Three Marine units departed Wednesday from New River Air Station.
"You're the envy of a lot of people right now," A commanding officer said during the sendoff. "You're going to do what you trained to do."
The scene was reminiscent of a coach huddling with his players before a big game. But for these Marines, deployment is more than a game; it is real life.
"It's not just a pep talk," Sgt. Maj. Leroy Major said. "It's doggone heartfelt. It's a motivation."
Marines loaded up their gear and boarded helicopters in preparation for their part in Operation Iraqi Freedom, part 2.
"I think it's so important that we finish the job," Maj. Chris Lovejoy said.
Lovejoy and his company were not going to Iraq in a combat role. They work mostly in support capacities.
"We work really hard on keeping these aircraft maintained, and we know we're ready," Sgt. Billy Adams said. "It's not a question."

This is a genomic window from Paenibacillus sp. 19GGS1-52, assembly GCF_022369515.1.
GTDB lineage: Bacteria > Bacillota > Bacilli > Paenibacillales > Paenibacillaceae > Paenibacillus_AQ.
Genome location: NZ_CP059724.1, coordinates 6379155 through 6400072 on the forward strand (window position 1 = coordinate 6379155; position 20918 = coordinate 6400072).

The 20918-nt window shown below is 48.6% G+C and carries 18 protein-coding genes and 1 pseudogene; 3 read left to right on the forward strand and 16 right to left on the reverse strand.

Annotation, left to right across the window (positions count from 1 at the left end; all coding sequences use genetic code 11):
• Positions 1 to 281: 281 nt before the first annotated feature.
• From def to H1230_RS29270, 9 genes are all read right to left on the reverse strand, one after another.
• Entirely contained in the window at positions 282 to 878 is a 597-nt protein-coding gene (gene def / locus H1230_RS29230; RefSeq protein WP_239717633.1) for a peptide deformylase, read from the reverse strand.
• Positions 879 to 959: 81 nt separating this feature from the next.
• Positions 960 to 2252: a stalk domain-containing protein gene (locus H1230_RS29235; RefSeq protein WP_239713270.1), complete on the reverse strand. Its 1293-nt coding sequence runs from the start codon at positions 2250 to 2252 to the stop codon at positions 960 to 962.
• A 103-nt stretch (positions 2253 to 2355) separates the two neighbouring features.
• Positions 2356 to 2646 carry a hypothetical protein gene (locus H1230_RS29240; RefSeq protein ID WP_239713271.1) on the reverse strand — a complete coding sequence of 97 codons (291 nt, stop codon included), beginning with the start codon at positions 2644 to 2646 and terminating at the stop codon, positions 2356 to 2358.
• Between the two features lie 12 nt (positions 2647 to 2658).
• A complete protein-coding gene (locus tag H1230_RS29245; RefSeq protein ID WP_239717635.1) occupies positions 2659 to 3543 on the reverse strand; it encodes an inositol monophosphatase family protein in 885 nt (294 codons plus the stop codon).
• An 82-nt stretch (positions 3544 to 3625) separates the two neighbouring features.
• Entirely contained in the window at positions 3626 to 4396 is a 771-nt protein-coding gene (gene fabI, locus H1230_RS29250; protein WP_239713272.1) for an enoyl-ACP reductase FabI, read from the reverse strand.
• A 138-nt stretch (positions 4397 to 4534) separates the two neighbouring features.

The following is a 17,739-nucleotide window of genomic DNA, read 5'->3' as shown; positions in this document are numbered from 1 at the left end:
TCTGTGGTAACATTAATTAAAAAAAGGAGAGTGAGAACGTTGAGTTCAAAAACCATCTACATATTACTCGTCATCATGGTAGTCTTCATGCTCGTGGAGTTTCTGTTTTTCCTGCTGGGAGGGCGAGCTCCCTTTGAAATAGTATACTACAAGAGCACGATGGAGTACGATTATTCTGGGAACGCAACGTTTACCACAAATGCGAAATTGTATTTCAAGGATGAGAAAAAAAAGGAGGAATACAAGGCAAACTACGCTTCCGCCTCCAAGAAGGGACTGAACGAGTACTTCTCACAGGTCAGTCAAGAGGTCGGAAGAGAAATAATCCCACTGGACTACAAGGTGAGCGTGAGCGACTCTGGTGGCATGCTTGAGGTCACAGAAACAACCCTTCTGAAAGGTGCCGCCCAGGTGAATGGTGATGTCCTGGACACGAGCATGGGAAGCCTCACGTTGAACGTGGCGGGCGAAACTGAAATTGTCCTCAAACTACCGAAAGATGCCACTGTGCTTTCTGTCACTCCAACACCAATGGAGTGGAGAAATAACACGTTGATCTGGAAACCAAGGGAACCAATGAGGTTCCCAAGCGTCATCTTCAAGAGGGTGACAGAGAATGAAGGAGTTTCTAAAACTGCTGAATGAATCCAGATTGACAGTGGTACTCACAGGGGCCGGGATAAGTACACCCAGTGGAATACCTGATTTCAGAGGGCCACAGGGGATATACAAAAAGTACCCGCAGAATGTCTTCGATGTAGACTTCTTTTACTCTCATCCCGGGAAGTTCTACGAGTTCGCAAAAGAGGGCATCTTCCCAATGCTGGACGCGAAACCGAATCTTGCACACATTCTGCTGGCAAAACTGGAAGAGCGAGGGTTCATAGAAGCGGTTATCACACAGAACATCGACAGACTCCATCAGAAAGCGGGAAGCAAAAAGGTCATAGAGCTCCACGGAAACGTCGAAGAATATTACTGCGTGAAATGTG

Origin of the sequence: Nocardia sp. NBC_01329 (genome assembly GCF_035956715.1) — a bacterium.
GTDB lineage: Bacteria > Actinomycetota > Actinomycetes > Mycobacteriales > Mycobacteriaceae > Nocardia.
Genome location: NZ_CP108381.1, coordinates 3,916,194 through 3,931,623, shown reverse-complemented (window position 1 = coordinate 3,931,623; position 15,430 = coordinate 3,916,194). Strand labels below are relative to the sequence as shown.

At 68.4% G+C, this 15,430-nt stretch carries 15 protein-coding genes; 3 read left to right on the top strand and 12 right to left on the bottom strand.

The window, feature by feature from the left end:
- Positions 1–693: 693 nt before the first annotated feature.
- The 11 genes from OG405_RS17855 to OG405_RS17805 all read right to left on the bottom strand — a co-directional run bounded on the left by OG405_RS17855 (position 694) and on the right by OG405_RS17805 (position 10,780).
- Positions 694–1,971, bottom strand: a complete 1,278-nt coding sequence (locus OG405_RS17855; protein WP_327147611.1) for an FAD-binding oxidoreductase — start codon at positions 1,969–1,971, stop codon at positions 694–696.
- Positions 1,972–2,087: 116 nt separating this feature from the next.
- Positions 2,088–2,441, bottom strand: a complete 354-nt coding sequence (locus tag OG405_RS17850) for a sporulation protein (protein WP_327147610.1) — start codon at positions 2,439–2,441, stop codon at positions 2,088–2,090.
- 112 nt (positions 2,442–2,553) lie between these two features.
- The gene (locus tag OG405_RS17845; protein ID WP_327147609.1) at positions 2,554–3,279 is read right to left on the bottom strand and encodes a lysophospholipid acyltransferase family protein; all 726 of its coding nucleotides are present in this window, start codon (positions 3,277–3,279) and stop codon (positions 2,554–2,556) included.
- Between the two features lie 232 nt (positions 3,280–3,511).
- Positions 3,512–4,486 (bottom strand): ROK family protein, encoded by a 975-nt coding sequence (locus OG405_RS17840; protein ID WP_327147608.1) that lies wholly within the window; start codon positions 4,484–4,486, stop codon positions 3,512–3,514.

Even though they won't be on the front lines, these Marines know some Iraqis want nothing more than to hurt Americans.
"The scary thoughts go through the back of your mind," Adams said. "But it's your job, and we're all motivated to go."
About 600 Marines left Jacksonville Wednesday.
About 100 Marines from New River are in Yuma, Ariz., getting trained on rescuing ambushed convoys and evacuating casualties. They will join their units in Iraq later.
Although their rotation comes after the official end of combat, the Marines said it is just as important as the first rotation.
"I think if we were to pull out now, the Iraqi people would lose faith in us," Lovejoy said.
Faith was something Annette Ford held onto Wednesday as her son headed off.
"He's had a lot of training, and he's got a lot of good guys with him," Ford said.
Guys who are ready to support fellow troops as they help a country on the road to recovery.
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